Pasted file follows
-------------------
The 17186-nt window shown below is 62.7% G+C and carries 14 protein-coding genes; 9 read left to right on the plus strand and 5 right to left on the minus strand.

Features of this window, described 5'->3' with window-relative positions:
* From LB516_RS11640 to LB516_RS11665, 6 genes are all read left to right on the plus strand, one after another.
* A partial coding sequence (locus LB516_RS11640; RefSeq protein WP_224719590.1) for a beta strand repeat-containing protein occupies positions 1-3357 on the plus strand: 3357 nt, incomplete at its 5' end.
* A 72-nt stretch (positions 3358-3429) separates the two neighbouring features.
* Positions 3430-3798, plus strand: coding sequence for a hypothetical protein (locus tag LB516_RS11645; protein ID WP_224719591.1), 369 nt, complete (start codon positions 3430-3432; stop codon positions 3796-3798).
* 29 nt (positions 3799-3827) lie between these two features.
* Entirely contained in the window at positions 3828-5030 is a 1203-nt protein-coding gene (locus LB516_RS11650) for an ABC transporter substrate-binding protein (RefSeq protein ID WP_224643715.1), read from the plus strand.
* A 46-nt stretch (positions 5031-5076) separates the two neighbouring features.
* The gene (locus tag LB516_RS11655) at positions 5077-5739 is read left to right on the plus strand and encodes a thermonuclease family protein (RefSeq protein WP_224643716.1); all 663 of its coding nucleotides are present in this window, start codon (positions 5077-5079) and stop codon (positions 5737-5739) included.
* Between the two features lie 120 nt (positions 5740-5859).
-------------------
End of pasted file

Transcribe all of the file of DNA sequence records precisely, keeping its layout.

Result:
The 17186-nt window shown below is 62.7% G+C and carries 14 protein-coding genes; 9 read left to right on the plus strand and 5 right to left on the minus strand.

Features of this window, described 5'->3' with window-relative positions:
* From LB516_RS11640 to LB516_RS11665, 6 genes are all read left to right on the plus strand, one after another.
* A partial coding sequence (locus LB516_RS11640; RefSeq protein WP_224719590.1) for a beta strand repeat-containing protein occupies positions 1-3357 on the plus strand: 3357 nt, incomplete at its 5' end.
* A 72-nt stretch (positions 3358-3429) separates the two neighbouring features.
* Positions 3430-3798, plus strand: coding sequence for a hypothetical protein (locus tag LB516_RS11645; protein ID WP_224719591.1), 369 nt, complete (start codon positions 3430-3432; stop codon positions 3796-3798).
* 29 nt (positions 3799-3827) lie between these two features.
* Entirely contained in the window at positions 3828-5030 is a 1203-nt protein-coding gene (locus LB516_RS11650) for an ABC transporter substrate-binding protein (RefSeq protein ID WP_224643715.1), read from the plus strand.
* A 46-nt stretch (positions 5031-5076) separates the two neighbouring features.
* The gene (locus tag LB516_RS11655) at positions 5077-5739 is read left to right on the plus strand and encodes a thermonuclease family protein (RefSeq protein WP_224643716.1); all 663 of its coding nucleotides are present in this window, start codon (positions 5077-5079) and stop codon (positions 5737-5739) included.
* Between the two features lie 120 nt (positions 5740-5859).